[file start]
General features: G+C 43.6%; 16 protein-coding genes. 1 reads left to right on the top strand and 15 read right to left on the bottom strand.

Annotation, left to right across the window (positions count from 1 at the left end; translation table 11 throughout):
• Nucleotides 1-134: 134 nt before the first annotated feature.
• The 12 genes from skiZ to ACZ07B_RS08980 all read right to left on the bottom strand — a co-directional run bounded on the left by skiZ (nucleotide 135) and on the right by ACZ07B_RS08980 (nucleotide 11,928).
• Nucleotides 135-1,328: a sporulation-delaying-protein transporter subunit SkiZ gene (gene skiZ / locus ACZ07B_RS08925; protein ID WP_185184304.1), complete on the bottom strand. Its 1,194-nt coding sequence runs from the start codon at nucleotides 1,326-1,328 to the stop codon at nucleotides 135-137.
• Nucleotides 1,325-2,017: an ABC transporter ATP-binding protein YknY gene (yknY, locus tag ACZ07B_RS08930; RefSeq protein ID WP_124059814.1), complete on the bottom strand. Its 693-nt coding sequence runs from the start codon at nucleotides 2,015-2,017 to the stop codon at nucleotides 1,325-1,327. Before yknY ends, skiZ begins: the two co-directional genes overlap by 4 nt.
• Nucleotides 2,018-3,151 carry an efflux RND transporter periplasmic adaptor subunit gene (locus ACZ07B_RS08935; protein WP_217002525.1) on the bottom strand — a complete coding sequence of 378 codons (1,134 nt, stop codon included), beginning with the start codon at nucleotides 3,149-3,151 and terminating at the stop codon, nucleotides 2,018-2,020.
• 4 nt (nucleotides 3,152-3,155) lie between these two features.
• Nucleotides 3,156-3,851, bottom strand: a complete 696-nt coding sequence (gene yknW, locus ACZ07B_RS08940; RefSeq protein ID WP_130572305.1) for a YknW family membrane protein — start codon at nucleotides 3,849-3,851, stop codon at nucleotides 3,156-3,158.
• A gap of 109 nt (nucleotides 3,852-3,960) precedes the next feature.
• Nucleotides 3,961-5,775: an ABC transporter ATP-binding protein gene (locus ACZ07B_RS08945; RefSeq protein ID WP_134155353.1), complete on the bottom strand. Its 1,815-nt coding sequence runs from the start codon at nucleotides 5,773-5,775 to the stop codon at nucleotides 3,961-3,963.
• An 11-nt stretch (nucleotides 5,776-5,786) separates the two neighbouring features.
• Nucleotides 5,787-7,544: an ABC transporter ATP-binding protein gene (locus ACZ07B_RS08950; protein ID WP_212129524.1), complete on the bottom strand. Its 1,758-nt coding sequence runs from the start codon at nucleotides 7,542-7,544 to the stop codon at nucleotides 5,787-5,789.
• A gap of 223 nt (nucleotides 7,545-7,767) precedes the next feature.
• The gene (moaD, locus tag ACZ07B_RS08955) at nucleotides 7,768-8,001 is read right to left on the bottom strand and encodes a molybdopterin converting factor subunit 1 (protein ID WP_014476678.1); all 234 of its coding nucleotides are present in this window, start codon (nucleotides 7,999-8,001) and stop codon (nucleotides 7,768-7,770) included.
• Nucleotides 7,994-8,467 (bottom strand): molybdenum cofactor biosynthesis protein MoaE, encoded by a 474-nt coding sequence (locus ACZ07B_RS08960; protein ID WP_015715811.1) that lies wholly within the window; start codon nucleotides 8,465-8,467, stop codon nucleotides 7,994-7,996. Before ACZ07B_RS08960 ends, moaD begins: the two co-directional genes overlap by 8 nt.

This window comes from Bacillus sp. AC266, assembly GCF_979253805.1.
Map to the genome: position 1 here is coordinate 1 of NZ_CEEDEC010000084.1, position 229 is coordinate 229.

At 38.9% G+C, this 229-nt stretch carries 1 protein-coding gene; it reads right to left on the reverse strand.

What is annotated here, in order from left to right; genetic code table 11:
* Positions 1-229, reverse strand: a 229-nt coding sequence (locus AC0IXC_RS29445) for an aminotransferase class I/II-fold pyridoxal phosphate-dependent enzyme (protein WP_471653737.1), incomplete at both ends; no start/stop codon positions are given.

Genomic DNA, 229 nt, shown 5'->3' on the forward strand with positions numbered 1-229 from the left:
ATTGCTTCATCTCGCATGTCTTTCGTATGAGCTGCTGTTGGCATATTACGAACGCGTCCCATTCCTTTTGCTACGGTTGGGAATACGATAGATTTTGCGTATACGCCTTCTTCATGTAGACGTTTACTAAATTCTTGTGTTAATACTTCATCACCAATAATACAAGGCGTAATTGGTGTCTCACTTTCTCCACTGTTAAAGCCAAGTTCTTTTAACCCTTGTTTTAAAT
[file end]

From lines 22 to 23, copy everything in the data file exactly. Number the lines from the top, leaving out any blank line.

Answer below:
Genomic DNA, 229 nt, shown 5'->3' on the forward strand with positions numbered 1-229 from the left:
ATTGCTTCATCTCGCATGTCTTTCGTATGAGCTGCTGTTGGCATATTACGAACGCGTCCCATTCCTTTTGCTACGGTTGGGAATACGATAGATTTTGCGTATACGCCTTCTTCATGTAGACGTTTACTAAATTCTTGTGTTAATACTTCATCACCAATAATACAAGGCGTAATTGGTGTCTCACTTTCTCCACTGTTAAAGCCAAGTTCTTTTAACCCTTGTTTTAAAT